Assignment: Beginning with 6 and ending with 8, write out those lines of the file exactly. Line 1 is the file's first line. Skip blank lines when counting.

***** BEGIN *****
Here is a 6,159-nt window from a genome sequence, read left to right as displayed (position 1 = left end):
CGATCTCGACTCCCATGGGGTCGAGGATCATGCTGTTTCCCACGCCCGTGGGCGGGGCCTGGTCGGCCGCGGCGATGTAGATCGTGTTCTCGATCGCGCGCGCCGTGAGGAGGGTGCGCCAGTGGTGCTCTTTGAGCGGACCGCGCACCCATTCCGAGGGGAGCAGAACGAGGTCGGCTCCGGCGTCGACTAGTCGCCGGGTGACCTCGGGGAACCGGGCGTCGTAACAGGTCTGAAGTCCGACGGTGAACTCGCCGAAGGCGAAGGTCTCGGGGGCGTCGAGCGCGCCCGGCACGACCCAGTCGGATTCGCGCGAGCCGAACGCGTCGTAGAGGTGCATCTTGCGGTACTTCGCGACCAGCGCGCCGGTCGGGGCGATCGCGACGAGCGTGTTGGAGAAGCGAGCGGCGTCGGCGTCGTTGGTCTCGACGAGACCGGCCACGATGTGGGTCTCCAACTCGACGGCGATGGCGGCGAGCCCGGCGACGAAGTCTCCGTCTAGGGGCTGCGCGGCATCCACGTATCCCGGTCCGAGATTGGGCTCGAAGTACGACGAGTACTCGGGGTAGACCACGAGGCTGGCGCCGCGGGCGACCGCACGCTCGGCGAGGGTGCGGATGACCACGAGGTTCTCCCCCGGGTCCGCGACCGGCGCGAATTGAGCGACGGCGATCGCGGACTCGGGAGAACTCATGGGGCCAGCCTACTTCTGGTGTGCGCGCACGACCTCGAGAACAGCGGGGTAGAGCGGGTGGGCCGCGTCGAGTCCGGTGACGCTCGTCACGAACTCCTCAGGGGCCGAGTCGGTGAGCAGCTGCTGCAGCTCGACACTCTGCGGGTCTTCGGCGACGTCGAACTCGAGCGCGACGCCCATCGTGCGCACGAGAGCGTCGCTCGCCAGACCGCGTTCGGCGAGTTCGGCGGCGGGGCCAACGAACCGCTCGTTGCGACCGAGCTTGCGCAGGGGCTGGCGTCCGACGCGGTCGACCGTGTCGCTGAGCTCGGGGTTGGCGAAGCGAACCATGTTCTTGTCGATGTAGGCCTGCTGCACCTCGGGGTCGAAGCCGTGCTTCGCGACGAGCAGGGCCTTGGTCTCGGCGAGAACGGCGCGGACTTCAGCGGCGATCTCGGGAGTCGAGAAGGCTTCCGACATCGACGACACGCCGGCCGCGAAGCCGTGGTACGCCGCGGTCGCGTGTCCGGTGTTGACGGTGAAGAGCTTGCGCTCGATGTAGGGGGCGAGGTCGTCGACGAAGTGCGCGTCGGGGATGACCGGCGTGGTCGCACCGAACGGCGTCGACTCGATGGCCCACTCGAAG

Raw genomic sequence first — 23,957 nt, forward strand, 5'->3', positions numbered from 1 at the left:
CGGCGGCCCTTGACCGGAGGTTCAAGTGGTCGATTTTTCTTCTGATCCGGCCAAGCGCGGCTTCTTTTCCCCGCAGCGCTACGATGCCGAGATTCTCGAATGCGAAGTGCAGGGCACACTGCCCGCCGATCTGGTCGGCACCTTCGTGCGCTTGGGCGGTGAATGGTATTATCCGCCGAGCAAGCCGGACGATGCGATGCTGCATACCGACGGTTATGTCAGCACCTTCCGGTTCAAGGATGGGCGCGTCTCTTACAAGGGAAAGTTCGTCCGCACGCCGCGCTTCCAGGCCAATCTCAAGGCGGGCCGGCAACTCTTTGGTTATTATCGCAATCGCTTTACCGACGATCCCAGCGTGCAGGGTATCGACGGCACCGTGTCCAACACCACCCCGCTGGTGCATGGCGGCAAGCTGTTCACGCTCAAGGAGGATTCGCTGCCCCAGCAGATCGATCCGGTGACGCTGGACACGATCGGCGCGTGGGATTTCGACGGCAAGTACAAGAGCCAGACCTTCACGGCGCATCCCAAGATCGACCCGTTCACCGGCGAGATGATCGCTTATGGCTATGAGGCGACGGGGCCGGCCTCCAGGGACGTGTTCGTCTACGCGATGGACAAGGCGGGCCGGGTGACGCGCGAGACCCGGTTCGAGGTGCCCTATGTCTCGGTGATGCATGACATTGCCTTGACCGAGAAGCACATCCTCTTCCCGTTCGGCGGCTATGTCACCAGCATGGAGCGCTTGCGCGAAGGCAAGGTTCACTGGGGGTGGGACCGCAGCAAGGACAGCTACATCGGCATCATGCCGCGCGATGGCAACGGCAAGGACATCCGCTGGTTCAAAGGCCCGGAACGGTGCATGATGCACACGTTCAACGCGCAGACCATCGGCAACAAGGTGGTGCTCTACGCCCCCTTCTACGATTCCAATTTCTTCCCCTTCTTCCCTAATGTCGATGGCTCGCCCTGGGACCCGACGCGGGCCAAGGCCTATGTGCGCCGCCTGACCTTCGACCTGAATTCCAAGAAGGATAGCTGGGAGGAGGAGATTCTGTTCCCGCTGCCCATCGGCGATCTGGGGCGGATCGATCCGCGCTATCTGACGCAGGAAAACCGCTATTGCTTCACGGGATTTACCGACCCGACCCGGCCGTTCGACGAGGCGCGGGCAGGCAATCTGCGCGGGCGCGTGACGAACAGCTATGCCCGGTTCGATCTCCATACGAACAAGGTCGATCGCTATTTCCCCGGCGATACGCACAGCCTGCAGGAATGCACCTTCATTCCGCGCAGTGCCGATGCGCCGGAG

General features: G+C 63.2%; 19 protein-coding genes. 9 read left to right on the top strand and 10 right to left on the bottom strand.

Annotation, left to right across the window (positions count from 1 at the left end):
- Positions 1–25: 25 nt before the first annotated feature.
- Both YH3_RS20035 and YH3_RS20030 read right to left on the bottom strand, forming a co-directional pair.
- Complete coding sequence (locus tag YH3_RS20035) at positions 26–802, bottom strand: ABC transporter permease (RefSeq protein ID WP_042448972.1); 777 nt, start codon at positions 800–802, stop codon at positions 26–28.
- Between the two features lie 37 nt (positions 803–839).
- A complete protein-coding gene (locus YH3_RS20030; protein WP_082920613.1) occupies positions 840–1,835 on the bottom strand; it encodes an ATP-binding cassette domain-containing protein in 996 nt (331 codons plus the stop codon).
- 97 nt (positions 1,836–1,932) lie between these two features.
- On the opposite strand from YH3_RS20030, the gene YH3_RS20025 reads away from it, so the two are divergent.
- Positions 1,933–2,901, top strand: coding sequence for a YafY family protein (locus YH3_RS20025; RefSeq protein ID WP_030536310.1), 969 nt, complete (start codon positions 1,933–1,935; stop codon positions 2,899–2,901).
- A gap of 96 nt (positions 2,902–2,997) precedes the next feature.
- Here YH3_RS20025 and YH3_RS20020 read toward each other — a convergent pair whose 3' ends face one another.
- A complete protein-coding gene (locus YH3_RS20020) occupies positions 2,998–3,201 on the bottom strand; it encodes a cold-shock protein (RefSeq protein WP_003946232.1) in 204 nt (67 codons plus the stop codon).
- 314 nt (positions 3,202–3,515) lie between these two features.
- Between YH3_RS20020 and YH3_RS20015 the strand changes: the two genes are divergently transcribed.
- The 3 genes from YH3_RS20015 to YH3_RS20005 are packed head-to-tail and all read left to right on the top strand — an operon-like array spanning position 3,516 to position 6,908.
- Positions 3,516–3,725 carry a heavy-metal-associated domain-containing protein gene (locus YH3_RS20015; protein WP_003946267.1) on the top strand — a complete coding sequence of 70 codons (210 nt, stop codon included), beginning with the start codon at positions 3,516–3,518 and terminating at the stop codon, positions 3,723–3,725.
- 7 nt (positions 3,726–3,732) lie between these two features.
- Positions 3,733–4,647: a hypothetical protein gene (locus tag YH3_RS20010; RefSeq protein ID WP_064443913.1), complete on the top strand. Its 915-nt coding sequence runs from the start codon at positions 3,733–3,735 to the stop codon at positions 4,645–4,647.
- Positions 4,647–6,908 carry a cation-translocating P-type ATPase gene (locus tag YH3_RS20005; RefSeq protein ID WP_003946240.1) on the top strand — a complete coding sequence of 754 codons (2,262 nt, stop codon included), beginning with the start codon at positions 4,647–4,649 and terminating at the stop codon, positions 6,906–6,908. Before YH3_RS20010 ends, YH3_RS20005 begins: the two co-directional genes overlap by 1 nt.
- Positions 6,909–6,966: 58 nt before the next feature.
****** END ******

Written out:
Annotation, left to right across the window (positions count from 1 at the left end):
- Positions 1–25: 25 nt before the first annotated feature.
- Both YH3_RS20035 and YH3_RS20030 read right to left on the bottom strand, forming a co-directional pair.